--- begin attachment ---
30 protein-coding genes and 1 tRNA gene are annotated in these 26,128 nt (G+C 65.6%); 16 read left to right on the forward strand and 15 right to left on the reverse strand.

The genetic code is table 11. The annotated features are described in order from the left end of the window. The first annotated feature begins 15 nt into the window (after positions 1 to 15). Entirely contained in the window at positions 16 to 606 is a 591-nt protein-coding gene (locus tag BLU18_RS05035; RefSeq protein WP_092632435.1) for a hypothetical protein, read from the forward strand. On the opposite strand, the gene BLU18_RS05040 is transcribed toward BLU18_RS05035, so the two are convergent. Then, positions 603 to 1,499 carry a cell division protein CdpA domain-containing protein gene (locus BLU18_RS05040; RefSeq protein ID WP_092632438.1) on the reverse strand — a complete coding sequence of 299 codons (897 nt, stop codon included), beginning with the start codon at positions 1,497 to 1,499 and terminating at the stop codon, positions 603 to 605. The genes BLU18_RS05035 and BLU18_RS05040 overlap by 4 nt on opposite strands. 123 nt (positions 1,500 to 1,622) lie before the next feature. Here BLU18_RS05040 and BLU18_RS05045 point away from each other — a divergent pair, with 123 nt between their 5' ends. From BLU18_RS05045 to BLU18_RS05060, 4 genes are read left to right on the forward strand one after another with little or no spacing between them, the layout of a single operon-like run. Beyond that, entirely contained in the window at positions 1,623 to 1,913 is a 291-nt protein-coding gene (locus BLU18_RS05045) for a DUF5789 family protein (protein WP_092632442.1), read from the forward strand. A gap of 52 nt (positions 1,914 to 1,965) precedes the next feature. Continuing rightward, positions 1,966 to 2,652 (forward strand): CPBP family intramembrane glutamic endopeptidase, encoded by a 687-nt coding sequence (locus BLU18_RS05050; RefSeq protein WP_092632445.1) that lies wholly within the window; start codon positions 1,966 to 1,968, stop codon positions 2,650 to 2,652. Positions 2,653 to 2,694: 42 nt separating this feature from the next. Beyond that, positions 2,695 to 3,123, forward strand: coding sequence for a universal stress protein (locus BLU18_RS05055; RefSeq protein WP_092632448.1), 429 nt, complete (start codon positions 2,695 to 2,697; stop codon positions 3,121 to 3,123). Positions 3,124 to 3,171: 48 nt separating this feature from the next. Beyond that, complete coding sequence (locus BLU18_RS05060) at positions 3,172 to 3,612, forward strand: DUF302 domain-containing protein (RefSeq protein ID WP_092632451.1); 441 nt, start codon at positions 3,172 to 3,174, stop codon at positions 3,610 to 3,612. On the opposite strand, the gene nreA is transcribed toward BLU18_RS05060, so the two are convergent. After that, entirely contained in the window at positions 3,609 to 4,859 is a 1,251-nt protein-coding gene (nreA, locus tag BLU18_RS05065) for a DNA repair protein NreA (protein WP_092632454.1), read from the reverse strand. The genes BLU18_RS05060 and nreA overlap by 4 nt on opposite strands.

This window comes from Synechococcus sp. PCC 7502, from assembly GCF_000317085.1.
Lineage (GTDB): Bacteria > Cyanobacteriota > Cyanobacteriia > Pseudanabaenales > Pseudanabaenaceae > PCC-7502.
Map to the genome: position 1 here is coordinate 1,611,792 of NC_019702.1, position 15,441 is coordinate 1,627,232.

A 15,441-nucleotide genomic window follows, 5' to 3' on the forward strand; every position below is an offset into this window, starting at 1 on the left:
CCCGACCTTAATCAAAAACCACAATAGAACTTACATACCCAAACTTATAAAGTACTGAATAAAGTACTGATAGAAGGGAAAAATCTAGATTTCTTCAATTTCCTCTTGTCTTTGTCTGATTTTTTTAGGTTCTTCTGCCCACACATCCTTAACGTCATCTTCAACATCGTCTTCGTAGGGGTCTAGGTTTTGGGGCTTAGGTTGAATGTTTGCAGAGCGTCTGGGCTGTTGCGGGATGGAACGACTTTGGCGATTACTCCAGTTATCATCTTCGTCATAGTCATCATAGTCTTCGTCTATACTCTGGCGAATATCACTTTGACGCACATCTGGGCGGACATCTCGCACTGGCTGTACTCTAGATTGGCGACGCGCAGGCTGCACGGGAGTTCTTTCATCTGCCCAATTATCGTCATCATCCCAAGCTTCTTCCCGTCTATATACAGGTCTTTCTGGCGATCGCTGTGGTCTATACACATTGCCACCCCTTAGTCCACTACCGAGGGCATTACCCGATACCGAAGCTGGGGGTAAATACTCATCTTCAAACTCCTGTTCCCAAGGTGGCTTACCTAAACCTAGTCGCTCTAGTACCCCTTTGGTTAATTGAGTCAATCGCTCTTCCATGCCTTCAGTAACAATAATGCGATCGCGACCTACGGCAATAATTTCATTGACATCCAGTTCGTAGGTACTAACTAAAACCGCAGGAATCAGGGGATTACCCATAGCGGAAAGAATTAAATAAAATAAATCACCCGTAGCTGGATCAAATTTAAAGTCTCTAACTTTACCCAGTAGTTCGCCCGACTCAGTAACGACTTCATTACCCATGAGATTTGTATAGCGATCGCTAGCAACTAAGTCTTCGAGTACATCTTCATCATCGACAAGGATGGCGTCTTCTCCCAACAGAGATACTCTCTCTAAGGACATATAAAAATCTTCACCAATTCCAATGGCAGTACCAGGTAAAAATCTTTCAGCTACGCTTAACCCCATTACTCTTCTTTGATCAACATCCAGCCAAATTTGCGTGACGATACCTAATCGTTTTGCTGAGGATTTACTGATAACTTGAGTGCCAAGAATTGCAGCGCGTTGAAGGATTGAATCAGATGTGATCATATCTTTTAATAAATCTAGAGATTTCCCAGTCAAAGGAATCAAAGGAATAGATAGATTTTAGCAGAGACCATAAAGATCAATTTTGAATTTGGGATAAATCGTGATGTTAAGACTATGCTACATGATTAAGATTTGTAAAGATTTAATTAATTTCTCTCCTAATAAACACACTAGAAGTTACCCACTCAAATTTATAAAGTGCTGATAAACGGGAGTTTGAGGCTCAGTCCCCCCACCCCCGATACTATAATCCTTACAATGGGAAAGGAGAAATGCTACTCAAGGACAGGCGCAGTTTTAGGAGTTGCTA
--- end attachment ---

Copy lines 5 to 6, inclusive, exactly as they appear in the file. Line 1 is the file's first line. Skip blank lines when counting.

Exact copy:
Map to the genome: position 1 here is coordinate 1,611,792 of NC_019702.1, position 15,441 is coordinate 1,627,232.

A 15,441-nucleotide genomic window follows, 5' to 3' on the forward strand; every position below is an offset into this window, starting at 1 on the left: